Padaung Girls Accept Deformity for Dollars

Some tourists see the charming children with their necks rigidly encased in heavy brass coils and say, “Poor, girls.”

Their mothers view things differently: The coils are passports to a better way of life and some profit for the Padaung tribe.

Once a tradition of this ethnic minority group from neighboring Burma — no one knows why the custom developed — it’s now money that keeps the coils on the so-called long-necked women.

More than a decade after fleeing their homeland, several hundred Padaung live in settlements along northern Thailand’s rugged border with Burma, also called Myanmar. Denied the basic rights of Thai citizens and regarded as illegal immigrants, they are nonetheless allowed to remain because of their value to tourism.

They’ve become the unofficial symbols of Mae Hong Son Province, attracting thousands of foreigners and Thais who come to gawk, photograph and buy their souvenirs.

Encouraged by their mothers, many girls accept money from tourist boat operators to become long-necked women. The companies pay 500 baht, about $13, a month to every girl who dons the coils, which elongate the neck by pressing down on the collar bones and ribs while pushing the chin upward.

In time the muscles weaken so much that the neck would collapse if the coils were removed. Thus girls as young as 2 will wear them for the rest of their lives.

Creating a ‘Human Zoo”

The boat operators control tourist access to Huay Puu Kaeng, a settlement of thatch-roofed, bamboo shacks along the Pai River.

Visitors pay for the boat ride here. There is no admission charge to the village, which critics call a “human zoo,” but some tourists tip the Padaung after taking photographs and also buy trinkets sold by virtually every family.

“It is not comfortable wearing these coils, even while sleeping. But with them on we can live in Thailand because they want us to stay this way,” says Pa Peiy, a 32-year-old mother of two daughters and a son.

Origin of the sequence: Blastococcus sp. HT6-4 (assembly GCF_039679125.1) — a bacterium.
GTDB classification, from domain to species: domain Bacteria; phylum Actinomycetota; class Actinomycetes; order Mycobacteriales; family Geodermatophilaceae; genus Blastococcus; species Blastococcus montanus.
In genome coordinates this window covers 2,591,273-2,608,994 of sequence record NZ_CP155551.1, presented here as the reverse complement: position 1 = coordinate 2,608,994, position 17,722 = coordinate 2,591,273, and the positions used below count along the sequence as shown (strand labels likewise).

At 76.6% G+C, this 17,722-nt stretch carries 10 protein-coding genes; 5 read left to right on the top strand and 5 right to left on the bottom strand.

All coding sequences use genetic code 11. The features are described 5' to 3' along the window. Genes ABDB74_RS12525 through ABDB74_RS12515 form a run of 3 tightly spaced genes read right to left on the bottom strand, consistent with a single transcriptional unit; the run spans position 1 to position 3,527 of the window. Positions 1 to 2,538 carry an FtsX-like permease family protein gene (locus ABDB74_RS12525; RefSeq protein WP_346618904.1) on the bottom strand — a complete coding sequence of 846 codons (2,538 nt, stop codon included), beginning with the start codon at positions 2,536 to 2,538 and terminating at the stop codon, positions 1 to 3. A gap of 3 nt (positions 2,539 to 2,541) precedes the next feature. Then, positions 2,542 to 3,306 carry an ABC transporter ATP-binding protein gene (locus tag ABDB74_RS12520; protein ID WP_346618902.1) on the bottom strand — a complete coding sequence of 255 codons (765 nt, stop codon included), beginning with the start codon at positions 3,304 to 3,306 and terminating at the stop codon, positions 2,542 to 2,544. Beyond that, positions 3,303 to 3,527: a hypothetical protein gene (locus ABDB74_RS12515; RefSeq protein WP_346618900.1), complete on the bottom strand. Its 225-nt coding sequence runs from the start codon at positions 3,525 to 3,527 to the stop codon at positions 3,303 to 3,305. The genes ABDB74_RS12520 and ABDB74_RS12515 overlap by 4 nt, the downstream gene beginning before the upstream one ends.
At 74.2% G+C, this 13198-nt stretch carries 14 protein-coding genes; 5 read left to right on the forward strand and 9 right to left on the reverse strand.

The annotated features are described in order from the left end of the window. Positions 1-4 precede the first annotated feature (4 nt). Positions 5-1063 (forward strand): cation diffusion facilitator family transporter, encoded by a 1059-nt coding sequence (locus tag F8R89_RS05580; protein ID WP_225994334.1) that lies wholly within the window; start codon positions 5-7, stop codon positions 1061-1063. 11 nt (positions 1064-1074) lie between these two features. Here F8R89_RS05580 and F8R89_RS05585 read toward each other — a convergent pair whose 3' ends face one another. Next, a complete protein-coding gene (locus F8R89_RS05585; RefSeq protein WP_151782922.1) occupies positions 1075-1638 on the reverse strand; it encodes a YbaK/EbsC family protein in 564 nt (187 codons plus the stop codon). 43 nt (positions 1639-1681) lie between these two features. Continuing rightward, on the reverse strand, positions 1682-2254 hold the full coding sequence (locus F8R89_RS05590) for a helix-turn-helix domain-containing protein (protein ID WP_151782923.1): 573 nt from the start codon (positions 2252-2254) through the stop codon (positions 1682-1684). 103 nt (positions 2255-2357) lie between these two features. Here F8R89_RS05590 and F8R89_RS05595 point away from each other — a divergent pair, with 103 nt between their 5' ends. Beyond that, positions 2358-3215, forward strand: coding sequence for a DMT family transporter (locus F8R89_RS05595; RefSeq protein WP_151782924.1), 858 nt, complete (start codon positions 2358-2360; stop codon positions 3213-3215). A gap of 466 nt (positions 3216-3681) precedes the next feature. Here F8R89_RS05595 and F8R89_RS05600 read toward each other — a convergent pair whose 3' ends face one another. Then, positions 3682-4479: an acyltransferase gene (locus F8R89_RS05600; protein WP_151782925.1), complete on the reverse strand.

Her 6-year-old daughter is already adorned with the coils but there’s no plan yet for the youngest, who is only 2.

Like other long-necked adults, Pa Peiy is paid nearly $40 a month as a “reward” for her exotic look. With her daughter’s fee added in, the family can live in some comfort.

“Our lives are better here. We prefer to live here rather than being sent back to Myanmar,” she says of the impoverished, military-ruled country.

Most girls begin to wear their first coils, weighing as much as 6 ½ pounds, at age 5. More rings are later added.

“We want food, clothes and other necessities. This is the only way we can earn money,” says Mu Song, a 28-year-old mother.

Mu Song’s daughter Emi, 7, has worn coils for two years and the family is trying to save enough money to buy them for 5-year-old Mu Ja.

Meager Options Available

Some girls choose not to follow the tradition.

“I prefer to be normal. No one can force me to wear the coils, but my friends think they are pretty with the rings around their necks and they also get paid,” says 8-year-old Lu Si.

Unlike some of her friends, Lu Si has no financial pressure on her because her mother and an elder sister are the family bread winners as long-necked women.

In a hut that serves as the village school, the children are taught simple mathematics and the Thai language.

“They have difficulties learning how to read and write Thai since their own language has no written form,” says a teacher, Surin Kongsathienraphap. “I do not see what the future holds for them.”

Their numbers at Huay Puu Kaeng have increased from a few dozen to 107, with marriages occurring only within the group.

“The girls will end up doing what their mothers are doing to survive,” the teacher says.

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